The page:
Researchers have found that we consistently underestimate how much we will enjoy talking with a stranger. We dread the chatty neighbour on the train or plane; we peremptorily reel off our order in the coffee shop to avoid small talk. But it has also been proved that our expectations are confounded when we actually engage, and we feel all the better for it.

Five Simple Steps

1. Look around you
Discard distractions (phones, headphones etc) and look around you as you go about your business. Practise engaging in fleeting eye contact with strangers, and make sure your facial expression is neutral or friendly (no glowering or looking glum). You will soon find you catch the eye of passing pedestrians, and inevitably nods and smiles will follow.

2.  Go for a greeting
A brisk “good morning” or “good afternoon” is nearly always reciprocated. It feels like a civilised acknowledgement and exchange. It will come naturally enough on country walks where encounters with other people are comparatively rare, but it is more problematic in cities, You will certainly not be greeting all your fellow pavement-pounders, but there are still opportunities to be friendly in quieter residential streets, or simply to greet the people who serve you with over the course of the day (baristas, café-owners, ticket-sellers, newspaper-sellers etc)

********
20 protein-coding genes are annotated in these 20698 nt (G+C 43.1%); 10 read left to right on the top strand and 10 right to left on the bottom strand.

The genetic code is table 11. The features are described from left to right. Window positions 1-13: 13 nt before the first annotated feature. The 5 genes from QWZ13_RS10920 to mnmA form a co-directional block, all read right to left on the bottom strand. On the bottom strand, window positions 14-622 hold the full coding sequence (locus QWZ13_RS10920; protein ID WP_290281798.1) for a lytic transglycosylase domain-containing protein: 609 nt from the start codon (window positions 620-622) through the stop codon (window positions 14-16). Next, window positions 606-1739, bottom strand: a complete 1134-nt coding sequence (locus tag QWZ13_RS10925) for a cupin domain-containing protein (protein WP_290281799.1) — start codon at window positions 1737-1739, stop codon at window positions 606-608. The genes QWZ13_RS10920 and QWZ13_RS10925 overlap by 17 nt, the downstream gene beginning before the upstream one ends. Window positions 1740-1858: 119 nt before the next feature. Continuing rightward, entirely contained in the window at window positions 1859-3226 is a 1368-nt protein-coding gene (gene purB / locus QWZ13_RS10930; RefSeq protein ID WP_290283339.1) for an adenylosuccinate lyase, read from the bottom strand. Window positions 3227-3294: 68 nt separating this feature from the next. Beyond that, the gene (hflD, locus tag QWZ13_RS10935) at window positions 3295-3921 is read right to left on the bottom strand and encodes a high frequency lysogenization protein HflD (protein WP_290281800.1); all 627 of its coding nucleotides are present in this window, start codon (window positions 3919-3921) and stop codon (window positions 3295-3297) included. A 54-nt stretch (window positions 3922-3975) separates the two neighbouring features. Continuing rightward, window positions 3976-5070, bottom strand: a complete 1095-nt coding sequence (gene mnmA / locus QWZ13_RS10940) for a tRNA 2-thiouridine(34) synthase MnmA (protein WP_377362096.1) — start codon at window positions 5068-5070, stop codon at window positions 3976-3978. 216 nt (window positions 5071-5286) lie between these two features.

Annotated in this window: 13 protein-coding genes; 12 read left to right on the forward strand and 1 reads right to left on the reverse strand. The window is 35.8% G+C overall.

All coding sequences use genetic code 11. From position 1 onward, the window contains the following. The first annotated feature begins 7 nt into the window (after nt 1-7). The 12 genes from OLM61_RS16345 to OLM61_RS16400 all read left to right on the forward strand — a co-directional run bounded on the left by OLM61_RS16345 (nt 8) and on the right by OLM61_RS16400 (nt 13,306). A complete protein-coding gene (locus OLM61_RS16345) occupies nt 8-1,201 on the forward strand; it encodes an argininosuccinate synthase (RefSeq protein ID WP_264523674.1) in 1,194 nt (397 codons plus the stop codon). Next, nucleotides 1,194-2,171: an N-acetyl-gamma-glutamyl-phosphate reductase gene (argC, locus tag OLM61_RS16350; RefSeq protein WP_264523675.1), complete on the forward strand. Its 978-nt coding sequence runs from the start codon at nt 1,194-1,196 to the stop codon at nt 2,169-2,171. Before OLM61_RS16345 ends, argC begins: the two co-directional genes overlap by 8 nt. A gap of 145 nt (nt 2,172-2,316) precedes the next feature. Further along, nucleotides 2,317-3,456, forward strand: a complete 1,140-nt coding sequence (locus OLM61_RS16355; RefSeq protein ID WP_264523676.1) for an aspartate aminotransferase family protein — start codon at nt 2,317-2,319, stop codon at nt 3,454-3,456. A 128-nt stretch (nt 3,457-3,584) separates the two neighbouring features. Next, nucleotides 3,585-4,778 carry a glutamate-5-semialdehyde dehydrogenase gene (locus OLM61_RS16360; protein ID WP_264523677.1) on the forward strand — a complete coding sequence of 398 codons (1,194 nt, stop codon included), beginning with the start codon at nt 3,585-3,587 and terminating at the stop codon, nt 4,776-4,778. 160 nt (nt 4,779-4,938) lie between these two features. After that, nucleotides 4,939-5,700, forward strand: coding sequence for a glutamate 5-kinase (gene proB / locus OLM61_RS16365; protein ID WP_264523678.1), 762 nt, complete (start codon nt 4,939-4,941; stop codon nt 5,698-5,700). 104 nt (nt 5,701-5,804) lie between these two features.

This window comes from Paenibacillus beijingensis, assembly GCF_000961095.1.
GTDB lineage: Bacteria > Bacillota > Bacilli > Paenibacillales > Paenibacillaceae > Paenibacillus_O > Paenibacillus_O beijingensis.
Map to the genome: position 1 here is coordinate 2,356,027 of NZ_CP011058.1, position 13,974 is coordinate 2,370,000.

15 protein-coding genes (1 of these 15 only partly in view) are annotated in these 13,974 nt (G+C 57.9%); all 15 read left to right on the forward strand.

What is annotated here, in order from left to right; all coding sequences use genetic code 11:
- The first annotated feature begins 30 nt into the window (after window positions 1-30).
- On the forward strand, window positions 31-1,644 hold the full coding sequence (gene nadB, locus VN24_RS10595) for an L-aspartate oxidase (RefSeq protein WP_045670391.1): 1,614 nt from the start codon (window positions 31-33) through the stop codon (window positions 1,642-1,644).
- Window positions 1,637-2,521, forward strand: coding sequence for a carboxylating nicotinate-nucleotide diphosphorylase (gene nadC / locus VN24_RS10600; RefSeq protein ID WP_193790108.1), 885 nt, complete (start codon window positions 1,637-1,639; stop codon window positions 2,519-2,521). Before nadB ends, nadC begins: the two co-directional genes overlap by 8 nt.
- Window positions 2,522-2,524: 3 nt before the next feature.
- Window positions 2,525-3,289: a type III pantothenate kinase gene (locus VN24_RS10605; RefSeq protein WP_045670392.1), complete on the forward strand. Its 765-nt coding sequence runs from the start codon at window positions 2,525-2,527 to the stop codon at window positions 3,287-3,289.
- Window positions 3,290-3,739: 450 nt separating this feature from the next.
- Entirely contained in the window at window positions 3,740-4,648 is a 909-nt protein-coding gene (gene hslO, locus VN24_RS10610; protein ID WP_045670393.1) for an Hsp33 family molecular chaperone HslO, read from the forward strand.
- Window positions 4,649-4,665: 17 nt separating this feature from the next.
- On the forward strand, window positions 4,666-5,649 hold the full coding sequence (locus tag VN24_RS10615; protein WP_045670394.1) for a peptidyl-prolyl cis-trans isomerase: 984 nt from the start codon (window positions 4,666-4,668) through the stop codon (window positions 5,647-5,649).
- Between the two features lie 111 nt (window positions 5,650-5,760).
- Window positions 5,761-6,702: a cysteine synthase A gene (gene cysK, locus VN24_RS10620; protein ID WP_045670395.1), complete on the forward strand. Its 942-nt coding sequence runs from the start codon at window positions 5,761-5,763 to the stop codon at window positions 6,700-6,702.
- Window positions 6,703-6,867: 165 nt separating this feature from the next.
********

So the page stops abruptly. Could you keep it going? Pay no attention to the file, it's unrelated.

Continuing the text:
3.  Take it up a notch
This means elaborating a bit more on the basic greeting. So after you have exchanged “good mornings” you could make an observation of the “it’s bitterly cold today isn’t it?” variety. At this level, you are probably not expecting a full-blown exchange of views, but saying something relatively innocuous might elicit a reaction – either a simple agreement or, if the person is also ready to talk, a further observation.

4.  Find shared ground
If you’re ready to embark on a slightly longer conversation, the best place to start is to comment on a shared experience or make an observation. This could be as simple as “Are you waiting for the number 52? It’s a terrible service isn’t it?” or “I like your scarf; is it Japanese?

5. Be curious
When you’re ready to have a longer chat (perhaps on a train or bus), the best way to initiate conversation with a total stranger is to comment on what you have in common (ie you’re on a bus/train, travelling in the same direction) and then ask questions, which will give a willing partner a chance to expound beyond a monosyllabic response, eg “Is this a regular journey for you?”, “Have you been to the new cinema complex in the town centre?”, “What do you think of the new traffic restrictions?” and so on. If you do get a monosyllabic response, don't push it; your neighbour isn't ready to engage and it's better to cut your losses and move on.

Remember, the more conversations you initiate, the easier you will find it and the more confident and at ease you’ll be. Other people will pick up on the fact that you’re relaxed and friendly and will be more open to talking to you. It will just keep on getting better!